Because in the end, it isn’t what wild experiences you had that matters; ultimately, what will matter is how you lived through each ordinary day, whether you lived a worthy life, glorifying God in all you did and pursuing Him with all your might. Yes, it can be hard; it will probably mean less cheap thrills and more living for things that really matter in an ordinary life of work and prayer–maybe even bearing terrible crosses, as Andre did–all for the sake of a far more lasting joy. It will take time, and effort, and giving your all to love to the fullest for God. But, y’know . . . you’ve got one chance. Just do it. YOLO.


You Can’t Take It With You

“You know, Grandpa says most people nowadays are run by fear. Fear of what they eat, fear of what they drink, fear of their jobs, their future, fear of their health. They’re scared to save money, and they’re scared to spend it.  . . . People who commercialize on fear—you know, they scare you to death so they can sell you something you don’t need.”
These words, spoken by dauntless stenographer Alice in director Frank Capra’s 1938 film You Can’t Take It With You, could easily be a snapshot of modern society. The standards set today for a contemporary man, or a contemporary family, drive people to chase certain goals: having a certain kind of car, or a smartphone, or a perfect figure. Consumers dread falling short of the commercial ideal—even if they already possess all that is necessary for a happy life. Yet, they would do well to heed Alice’s inherited wisdom, because, in the face of modern materialism, Capra’s light-hearted You Can’t Take It With You rather boldly aims to redefine personal success and failure. A soul whose sights are set on material success, the film points out, ultimately loses its joy in living.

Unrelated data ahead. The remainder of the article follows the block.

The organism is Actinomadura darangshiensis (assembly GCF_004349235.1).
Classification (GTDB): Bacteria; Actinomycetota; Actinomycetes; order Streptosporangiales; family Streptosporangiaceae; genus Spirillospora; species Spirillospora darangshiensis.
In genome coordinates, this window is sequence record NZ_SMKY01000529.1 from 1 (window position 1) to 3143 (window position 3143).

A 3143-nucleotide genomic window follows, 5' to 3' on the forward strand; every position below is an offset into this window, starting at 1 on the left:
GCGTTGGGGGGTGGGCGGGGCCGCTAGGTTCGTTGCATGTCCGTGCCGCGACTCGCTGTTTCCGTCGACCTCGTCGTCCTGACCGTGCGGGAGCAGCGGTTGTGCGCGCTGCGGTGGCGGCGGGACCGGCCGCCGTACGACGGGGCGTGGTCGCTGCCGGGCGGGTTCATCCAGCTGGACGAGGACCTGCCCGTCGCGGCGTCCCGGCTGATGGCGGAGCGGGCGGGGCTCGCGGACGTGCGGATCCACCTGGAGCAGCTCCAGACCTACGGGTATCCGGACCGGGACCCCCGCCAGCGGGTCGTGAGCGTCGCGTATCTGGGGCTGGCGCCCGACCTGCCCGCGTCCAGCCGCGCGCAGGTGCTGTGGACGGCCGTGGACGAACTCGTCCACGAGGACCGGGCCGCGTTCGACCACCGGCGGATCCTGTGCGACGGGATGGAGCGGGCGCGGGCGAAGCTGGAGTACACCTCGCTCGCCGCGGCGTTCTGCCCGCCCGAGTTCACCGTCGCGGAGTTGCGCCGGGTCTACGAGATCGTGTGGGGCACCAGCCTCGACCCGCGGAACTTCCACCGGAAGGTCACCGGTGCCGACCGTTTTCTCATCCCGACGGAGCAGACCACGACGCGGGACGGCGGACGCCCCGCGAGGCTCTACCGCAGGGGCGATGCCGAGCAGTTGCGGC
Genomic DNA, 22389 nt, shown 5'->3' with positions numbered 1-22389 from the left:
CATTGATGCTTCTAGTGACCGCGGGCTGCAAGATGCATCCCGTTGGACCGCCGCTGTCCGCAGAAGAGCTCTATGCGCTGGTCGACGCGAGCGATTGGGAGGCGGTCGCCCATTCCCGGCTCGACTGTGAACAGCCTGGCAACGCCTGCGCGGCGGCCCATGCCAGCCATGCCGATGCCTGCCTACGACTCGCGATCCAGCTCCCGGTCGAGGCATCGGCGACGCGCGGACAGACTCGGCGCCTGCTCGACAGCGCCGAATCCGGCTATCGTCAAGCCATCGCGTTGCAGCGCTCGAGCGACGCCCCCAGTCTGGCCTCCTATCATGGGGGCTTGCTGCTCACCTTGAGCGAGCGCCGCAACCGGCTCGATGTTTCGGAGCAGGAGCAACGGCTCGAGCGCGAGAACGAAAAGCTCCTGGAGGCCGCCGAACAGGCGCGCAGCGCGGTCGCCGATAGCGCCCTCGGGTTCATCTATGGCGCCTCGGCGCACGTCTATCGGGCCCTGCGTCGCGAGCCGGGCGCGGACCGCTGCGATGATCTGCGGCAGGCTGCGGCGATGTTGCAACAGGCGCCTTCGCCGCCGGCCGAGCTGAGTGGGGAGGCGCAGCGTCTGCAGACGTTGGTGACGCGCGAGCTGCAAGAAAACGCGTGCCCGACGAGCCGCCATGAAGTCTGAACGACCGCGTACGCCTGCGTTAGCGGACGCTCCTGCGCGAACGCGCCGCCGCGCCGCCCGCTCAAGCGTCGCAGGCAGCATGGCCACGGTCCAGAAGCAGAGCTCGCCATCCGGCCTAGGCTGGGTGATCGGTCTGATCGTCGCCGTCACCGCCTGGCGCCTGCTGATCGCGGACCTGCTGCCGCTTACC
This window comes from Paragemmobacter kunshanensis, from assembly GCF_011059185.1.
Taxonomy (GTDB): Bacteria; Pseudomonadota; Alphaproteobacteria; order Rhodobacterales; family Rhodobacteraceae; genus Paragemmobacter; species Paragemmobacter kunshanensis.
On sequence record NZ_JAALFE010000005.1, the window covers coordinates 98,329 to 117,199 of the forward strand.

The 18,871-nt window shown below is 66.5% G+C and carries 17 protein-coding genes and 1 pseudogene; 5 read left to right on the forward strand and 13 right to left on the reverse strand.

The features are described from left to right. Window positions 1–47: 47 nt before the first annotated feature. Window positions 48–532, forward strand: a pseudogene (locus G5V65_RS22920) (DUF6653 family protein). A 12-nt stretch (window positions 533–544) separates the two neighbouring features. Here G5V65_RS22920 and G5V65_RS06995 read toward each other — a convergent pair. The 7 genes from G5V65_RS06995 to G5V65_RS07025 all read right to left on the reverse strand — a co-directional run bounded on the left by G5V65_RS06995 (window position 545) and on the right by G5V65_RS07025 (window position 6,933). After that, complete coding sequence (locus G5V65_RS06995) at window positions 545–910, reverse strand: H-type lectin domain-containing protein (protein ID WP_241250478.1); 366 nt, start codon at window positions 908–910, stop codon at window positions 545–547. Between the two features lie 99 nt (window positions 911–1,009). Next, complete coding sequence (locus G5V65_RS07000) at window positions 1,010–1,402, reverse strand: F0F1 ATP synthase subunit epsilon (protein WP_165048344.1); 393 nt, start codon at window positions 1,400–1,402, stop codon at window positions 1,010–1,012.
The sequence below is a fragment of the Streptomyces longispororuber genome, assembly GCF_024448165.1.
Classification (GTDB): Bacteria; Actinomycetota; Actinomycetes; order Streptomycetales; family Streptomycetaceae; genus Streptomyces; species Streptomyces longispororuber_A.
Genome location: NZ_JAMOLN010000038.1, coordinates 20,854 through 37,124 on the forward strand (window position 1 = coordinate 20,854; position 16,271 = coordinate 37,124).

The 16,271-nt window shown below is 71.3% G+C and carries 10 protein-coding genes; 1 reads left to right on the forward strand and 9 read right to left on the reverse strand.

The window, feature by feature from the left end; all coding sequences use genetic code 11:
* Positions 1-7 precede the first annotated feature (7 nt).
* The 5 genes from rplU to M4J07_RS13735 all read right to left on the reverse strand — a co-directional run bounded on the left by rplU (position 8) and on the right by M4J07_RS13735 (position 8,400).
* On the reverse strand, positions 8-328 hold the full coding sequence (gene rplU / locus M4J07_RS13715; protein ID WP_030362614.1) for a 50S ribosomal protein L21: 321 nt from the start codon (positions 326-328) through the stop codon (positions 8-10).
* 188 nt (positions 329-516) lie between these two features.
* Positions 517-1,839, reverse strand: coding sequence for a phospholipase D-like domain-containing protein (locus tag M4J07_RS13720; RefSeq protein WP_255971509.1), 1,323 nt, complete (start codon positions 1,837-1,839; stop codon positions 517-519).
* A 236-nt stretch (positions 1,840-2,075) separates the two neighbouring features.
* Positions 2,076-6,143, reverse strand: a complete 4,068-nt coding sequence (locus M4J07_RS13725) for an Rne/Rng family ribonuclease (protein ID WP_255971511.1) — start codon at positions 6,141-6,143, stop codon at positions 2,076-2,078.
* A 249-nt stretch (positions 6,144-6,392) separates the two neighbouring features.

The story revolves—rather uniquely—not around the two young lovers, Alice and wealthy banker’s son Tony Kirby, but around the heads of their two families and the contrast between their personal philosophies. On the one hand is Anthony P. Kirby, successful businessman disconnected from his wife and son.  On the other is Grandpa Vanderhoff, a father-figure whose zest for life is the heart of his family.
As the story begins, Tony’s single-minded, business mogul father is about to close a major deal, while, one room away, Tony is wooing pretty secretary Alice. When Tony’s mother tells his father about it, Kirby puts the matter aside as unimportant. The real center of his day, the reason he gets up in the morning and goes to work, is not his family, but his business.  Grandpa Vanderhoff’s day, by contrast, is marked by acts of simple wonder at and delight in life: sharing a bag of popcorn, taking a walk in the park, sliding down a banister. He takes a genuine interest in the people he meets. Beginning a conversation with a clerk, he learns the clerk hates his job but has a special talent for toy-making, and invites the man home to dinner—and home to stay. “The same One [takes care of us],” Grandpa explains to him, “that takes care of the lilies of the field, except that we toil a little, spin a little, have a barrel of fun.”